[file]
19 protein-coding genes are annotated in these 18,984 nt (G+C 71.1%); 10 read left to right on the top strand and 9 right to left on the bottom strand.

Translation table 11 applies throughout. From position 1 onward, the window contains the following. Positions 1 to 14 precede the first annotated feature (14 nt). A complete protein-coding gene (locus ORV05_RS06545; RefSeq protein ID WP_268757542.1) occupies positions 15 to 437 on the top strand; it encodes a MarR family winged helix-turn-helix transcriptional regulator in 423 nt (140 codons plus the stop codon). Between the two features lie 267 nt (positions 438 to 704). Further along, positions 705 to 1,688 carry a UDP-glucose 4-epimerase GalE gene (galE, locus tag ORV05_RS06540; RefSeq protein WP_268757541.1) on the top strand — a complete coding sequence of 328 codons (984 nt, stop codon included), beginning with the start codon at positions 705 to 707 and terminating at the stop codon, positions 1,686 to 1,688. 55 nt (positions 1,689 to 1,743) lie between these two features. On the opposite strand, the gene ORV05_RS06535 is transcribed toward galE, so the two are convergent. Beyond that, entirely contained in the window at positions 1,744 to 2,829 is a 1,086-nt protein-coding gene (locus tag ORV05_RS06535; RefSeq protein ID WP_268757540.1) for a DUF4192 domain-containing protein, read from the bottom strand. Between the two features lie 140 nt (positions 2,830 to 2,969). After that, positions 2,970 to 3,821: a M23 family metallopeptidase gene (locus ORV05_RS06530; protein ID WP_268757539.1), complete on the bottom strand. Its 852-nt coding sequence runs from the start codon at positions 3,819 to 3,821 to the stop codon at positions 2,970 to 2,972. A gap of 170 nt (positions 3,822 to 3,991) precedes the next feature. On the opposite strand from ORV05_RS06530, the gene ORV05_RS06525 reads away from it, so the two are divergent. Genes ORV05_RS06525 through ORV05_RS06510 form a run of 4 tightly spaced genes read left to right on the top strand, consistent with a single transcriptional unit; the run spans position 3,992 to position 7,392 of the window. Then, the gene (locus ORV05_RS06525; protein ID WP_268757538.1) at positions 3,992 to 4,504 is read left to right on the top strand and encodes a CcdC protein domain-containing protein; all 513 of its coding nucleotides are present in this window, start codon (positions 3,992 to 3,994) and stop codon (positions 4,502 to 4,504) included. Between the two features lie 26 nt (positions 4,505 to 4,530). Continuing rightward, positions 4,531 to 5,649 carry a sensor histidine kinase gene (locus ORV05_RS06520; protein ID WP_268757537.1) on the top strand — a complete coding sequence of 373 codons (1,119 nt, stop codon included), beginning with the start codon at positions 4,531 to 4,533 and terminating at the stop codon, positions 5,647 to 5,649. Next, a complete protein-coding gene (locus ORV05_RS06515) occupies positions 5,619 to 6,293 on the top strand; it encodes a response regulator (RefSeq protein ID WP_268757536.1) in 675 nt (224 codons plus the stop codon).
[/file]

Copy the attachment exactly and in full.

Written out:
19 protein-coding genes are annotated in these 18,984 nt (G+C 71.1%); 10 read left to right on the top strand and 9 right to left on the bottom strand.

Translation table 11 applies throughout. From position 1 onward, the window contains the following. Positions 1 to 14 precede the first annotated feature (14 nt). A complete protein-coding gene (locus ORV05_RS06545; RefSeq protein ID WP_268757542.1) occupies positions 15 to 437 on the top strand; it encodes a MarR family winged helix-turn-helix transcriptional regulator in 423 nt (140 codons plus the stop codon). Between the two features lie 267 nt (positions 438 to 704). Further along, positions 705 to 1,688 carry a UDP-glucose 4-epimerase GalE gene (galE, locus tag ORV05_RS06540; RefSeq protein WP_268757541.1) on the top strand — a complete coding sequence of 328 codons (984 nt, stop codon included), beginning with the start codon at positions 705 to 707 and terminating at the stop codon, positions 1,686 to 1,688. 55 nt (positions 1,689 to 1,743) lie between these two features. On the opposite strand, the gene ORV05_RS06535 is transcribed toward galE, so the two are convergent. Beyond that, entirely contained in the window at positions 1,744 to 2,829 is a 1,086-nt protein-coding gene (locus tag ORV05_RS06535; RefSeq protein ID WP_268757540.1) for a DUF4192 domain-containing protein, read from the bottom strand. Between the two features lie 140 nt (positions 2,830 to 2,969). After that, positions 2,970 to 3,821: a M23 family metallopeptidase gene (locus ORV05_RS06530; protein ID WP_268757539.1), complete on the bottom strand. Its 852-nt coding sequence runs from the start codon at positions 3,819 to 3,821 to the stop codon at positions 2,970 to 2,972. A gap of 170 nt (positions 3,822 to 3,991) precedes the next feature. On the opposite strand from ORV05_RS06530, the gene ORV05_RS06525 reads away from it, so the two are divergent. Genes ORV05_RS06525 through ORV05_RS06510 form a run of 4 tightly spaced genes read left to right on the top strand, consistent with a single transcriptional unit; the run spans position 3,992 to position 7,392 of the window. Then, the gene (locus ORV05_RS06525; protein ID WP_268757538.1) at positions 3,992 to 4,504 is read left to right on the top strand and encodes a CcdC protein domain-containing protein; all 513 of its coding nucleotides are present in this window, start codon (positions 3,992 to 3,994) and stop codon (positions 4,502 to 4,504) included. Between the two features lie 26 nt (positions 4,505 to 4,530). Continuing rightward, positions 4,531 to 5,649 carry a sensor histidine kinase gene (locus ORV05_RS06520; protein ID WP_268757537.1) on the top strand — a complete coding sequence of 373 codons (1,119 nt, stop codon included), beginning with the start codon at positions 4,531 to 4,533 and terminating at the stop codon, positions 5,647 to 5,649. Next, a complete protein-coding gene (locus ORV05_RS06515) occupies positions 5,619 to 6,293 on the top strand; it encodes a response regulator (RefSeq protein ID WP_268757536.1) in 675 nt (224 codons plus the stop codon).